Category Archives: Beginners

Articles for absolute beginners.

penetration_test

Speed & Penetration: Atlatl vs. Hand Thrown Dart

In this short video, Bob Berg shows why using an atlatl is an improvement over throwing spears with your bare hand. See the difference in speed and penetration!

Getting Your Atlatl Equipment Ready for the Season!

Okay atlatlists, spring is just around the corner! It’s time to get that equipment out and get ready to go to some atlatl events or just have some fun on your own!

Check your darts and get them ready. You can easily “fluff” out the feathers on your darts by holding them over a steaming kettle of water. It’s amazing how this simple procedure will put new life into your dart fletchings! Hold the dart over the steam and gently preen the feathers into shape.

Straightening your wood darts you have purchased from Thunderbird Atlatl, can be accomplished by gently bending the dart in the direction you wish to straighten it. For a more permanent fix or for a stubborn bend, apply heat to the dart with a flame such as a propane torch or kitchen range making it easier to bend the dart in the direction you want. After it cools the dart “sets” and will usually remain straight. If you have any questions, just give us a call at 800-836-4520 and we will be happy to help you!

FREE Atlatl Fever DVD with $200 or more in merchandise orders! Order $200 or more (not including shipping) of atlatl merchandise and we will send you a free copy of our Atlatl Fever DVD through midnight March 20 (Pacific Standard Time)

Here are a few photos of Bob Berg’s workshop in Micanopy, Florida with the Florida Outdoors Ministry program. Thanks to Frank Williams for hosting.

Comparison of Various Atlatl Materials

Wooden darts are easy for both experienced and first timers to make. They are reasonably priced always available and very durable. Some wooden dart materials that are lighter than ash show promise for target use. Hemlock is very light yet strong. I also like spruce darts. from time to time I make darts from hemlock and spruce but I don’t always have them in stock. The softer woods are easily worked with hand tools so customizing them is easy. A very good dart can be made by splicing an ash shaft to a hemlock shaft using a scarf joint. The splice should be about 1/3 of the length of the shaft with the ash in the front and the hemlock in the back.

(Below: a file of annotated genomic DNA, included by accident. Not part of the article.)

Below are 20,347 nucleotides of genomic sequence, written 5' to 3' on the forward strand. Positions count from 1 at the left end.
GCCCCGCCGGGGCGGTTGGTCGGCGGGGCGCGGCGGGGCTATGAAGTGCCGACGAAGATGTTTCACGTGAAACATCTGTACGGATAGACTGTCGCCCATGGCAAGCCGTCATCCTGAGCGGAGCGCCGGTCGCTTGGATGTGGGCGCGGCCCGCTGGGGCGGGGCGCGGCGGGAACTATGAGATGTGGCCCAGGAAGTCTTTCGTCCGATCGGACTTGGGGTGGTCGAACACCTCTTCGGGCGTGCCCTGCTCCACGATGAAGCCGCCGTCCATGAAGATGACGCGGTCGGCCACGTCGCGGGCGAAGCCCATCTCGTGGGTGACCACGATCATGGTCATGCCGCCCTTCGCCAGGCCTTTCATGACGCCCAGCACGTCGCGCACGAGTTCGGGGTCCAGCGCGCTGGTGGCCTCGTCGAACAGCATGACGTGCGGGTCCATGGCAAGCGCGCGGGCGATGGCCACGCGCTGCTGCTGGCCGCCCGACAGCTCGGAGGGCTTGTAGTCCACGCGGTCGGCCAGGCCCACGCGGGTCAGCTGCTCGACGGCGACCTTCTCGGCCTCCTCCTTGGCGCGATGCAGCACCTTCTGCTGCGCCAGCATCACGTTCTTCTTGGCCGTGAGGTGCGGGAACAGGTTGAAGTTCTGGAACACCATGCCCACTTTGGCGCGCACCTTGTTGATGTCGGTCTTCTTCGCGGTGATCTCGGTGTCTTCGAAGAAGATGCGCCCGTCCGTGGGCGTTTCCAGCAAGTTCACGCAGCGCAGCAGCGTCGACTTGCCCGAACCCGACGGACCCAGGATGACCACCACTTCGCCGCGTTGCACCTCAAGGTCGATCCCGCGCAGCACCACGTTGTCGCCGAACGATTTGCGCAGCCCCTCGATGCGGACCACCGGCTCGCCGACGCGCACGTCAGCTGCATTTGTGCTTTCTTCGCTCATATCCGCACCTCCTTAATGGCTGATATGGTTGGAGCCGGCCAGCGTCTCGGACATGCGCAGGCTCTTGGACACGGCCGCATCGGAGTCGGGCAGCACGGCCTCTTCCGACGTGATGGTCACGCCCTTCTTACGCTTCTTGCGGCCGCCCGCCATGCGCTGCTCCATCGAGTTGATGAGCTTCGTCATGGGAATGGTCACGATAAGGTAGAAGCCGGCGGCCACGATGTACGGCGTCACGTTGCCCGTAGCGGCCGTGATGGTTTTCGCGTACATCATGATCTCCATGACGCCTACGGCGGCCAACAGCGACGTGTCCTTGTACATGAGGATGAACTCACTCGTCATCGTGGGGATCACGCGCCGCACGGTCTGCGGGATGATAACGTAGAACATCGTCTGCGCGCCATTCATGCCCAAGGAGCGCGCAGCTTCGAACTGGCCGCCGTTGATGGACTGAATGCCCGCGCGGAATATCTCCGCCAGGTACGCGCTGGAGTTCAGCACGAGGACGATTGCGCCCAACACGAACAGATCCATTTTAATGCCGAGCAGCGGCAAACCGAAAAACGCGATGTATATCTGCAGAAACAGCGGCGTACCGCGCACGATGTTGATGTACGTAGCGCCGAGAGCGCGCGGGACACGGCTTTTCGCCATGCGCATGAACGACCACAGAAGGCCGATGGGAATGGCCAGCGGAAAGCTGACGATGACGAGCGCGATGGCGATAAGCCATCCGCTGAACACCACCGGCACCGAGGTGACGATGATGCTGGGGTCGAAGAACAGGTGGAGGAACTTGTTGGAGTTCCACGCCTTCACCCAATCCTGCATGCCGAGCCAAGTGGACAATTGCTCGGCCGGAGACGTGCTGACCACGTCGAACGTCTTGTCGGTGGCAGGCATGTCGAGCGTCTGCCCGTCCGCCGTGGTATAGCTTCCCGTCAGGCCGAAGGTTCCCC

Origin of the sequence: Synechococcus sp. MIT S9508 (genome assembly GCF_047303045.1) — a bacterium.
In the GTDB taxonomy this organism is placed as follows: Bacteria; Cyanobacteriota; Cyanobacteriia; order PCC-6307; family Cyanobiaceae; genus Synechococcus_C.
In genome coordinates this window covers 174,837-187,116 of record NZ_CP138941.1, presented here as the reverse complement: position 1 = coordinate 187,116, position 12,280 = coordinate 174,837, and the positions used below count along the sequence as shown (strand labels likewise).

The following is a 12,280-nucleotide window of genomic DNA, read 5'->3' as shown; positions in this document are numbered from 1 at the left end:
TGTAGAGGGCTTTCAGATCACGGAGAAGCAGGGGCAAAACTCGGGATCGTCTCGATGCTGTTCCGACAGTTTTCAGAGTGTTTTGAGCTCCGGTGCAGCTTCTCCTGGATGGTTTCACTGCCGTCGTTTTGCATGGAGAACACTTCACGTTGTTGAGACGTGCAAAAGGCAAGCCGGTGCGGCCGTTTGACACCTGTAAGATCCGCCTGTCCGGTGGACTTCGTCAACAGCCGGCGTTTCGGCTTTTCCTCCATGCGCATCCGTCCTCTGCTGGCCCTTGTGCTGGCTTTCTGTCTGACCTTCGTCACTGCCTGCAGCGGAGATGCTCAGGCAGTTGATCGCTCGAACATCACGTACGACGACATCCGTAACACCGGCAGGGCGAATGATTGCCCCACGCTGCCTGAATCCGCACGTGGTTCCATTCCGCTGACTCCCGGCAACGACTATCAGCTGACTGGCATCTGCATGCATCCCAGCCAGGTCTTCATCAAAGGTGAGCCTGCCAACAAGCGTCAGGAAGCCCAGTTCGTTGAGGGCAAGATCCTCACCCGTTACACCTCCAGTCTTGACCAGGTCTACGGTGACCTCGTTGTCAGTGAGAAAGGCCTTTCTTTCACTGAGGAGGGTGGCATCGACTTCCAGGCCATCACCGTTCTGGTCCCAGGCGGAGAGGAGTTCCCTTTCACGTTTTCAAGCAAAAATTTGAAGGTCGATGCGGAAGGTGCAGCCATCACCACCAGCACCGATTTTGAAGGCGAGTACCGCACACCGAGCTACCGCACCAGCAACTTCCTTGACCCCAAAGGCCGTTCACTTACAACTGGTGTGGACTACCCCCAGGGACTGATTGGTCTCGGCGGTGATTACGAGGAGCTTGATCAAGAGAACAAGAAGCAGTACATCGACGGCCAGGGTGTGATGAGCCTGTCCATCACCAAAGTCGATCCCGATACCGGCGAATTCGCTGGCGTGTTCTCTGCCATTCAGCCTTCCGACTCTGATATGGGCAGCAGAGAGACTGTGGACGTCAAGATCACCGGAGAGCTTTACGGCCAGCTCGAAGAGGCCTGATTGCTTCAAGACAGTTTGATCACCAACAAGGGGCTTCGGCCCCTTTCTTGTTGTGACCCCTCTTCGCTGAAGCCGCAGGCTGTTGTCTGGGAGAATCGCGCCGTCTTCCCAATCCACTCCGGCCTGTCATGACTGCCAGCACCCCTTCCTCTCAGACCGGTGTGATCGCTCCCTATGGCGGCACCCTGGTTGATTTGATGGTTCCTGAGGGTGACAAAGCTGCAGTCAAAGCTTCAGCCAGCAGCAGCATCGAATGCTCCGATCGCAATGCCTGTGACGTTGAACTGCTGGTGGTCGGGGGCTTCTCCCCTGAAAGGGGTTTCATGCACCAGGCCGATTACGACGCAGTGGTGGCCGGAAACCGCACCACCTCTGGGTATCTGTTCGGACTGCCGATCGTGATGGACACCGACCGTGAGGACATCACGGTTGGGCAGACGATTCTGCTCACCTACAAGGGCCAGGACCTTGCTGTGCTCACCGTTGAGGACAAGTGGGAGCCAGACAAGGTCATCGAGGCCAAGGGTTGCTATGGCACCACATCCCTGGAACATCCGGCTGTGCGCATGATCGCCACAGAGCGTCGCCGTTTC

One should avoid splicing shafts in the middle or at the quarter points of darts because harmonic motion lead to strange flexing patterns when the dart is shot.

Heavy ash darts are good for accuracy from 1 to 20 yards, (excellent for accuracy at 2 to 15 yards), poor for distance, and excellent for penetration and very durable, require periodic straitening but once seasoned retain straightness well, killing power 10, consistency is 9, authenticity is 8 in the South and 10 in the North, hafting is easy and can be done in a large variety of ways, finishing is easy. Ash darts are very good for hunting. Setting up ash darts for hunting has the advantage of the possibility to make a full set of practice darts that match your full set of hunting darts. One advantage of heavier wooden dart shaft is that they have a greater dampening of the helical undulating harmonic oscillation that is caused by the pattern that the atlatl spur pushes against the dart as it accelerates it forward. In simpler terms it is the corkscrew wobble that is decreased because of the properties of the wood that is caused by the weird way that an atlatl launches a dart.

A good way to keep and maintain a set of hunting darts is to get two identical sets. Put broadheads on one set and field points on the other. As you use up your hunting darts your practice darts can easily be converted into hunting darts.